Biological nitrogen fixation by soybean (Glycine max [L.] Merr.), a novel, high protein crop in Scotland, requires inoculation with non-native bradyrhizobia



Maluk M, Giles M, Wardell GE, Akramin AT, Ferrando-Molina F, Murdoch A, Barros M, Beukes C, Vasconçelos M, Harrison E, Daniell TJ, Quilliam RS, Iannetta PPM & James EK (2023) Biological nitrogen fixation by soybean (Glycine max [L.] Merr.), a novel, high protein crop in Scotland, requires inoculation with non-native bradyrhizobia. Frontiers in Agronomy, 5.

It is currently not recommended to grow soybean (Glycine max [L.] Merr.) further than 54° North, but climate change and the development of new high latitude-adapted varieties raises the possibility that it could be introduced into Scotland as a novel high protein crop deriving most of its nitrogen (N) requirements through biological N fixation (BNF). This was evaluated via field trials in 2017 and 2018 near Dundee (56.48°N). As there are no native soybean-nodulating bacteria (SNB) in UK soils, soybean requires inoculation to exploit its BNF potential. In 2017, three commercial inoculants containing elite Bradyrhizobium strains significantly increased plant biomass in plot trials with a soybean 000 maturity group variety (ES Comandor). Rhizobia were isolated from the nodules and identified as the original inoculant species, B. diazoefficiens and B. japonicum. One inoculant (Rizoliq Top) was used for larger-scale trials in 2018 with two varieties (ES Comandor, ES Navigator); inoculation doubled the grain yield to 1 t ha-1 compared to the uninoculated crop. The inoculated soybean obtained most of its N through BNF in both years regardless of plant genotype i.e. >73%Ndfa, with BNF contributions to aerial biomass exceeding 250 kg N ha-1 yr-1 in 2017 and that to grain 50 kg N ha-1 yr-1 in 2018. These data suggest that N-fixing soybean could be grown in Scotland without mineral N-fertiliser, either for forage as animal feed, or as green pods for human consumption (“edamame”), and potentially, even as dry grain. The potential for survival of the Bradyrhizobium inoculant strains in soils was also demonstrated through the detection of the inoculant strain B. diazoefficiens SEMIA 5080 at relatively high populations (104 g-1 dry soil) using a qRT-PCR method with SNB-specific nodZ primers. Microbiome data obtained from soil using 16S rRNA primers demonstrated that the diversity of bacteria belonging to the genus Bradyrhizobium increased in soybean-cropped soils compared to bulk soil regardless of inoculation status. The economic and practical implications of residual inoculum, as well as those arising from introducing a non-native plant and alien bacteria into Scottish soils in terms of their impact on the native soil microbiota are discussed.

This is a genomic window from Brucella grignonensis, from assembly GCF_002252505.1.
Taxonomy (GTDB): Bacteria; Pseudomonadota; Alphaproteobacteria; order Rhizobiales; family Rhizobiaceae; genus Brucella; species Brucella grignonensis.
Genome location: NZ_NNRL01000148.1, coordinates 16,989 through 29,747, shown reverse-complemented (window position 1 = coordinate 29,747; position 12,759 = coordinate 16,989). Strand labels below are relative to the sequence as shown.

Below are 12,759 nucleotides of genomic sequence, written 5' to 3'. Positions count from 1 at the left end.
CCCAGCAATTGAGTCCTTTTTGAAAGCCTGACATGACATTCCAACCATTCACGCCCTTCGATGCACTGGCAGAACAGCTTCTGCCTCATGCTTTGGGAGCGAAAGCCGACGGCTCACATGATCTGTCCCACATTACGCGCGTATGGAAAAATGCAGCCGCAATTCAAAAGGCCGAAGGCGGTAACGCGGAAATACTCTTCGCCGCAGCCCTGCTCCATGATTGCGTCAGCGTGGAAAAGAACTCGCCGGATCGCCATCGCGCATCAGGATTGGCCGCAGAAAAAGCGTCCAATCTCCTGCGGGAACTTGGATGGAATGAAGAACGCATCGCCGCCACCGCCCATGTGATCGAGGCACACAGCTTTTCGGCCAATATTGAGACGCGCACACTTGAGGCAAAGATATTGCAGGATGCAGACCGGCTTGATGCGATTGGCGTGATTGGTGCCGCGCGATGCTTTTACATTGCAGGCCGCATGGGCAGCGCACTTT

soybean; bradyrhizobium; nitrogen fixation; Scotland

Frontiers in Agronomy: Volume 5

FundersScottish Government
Publication date30/06/2023
Publication date online30/06/2023
Date accepted by journal07/06/2023
PublisherFrontiers Media SA

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Professor Richard Quilliam

Professor Richard Quilliam

Professor, Biological and Environmental Sciences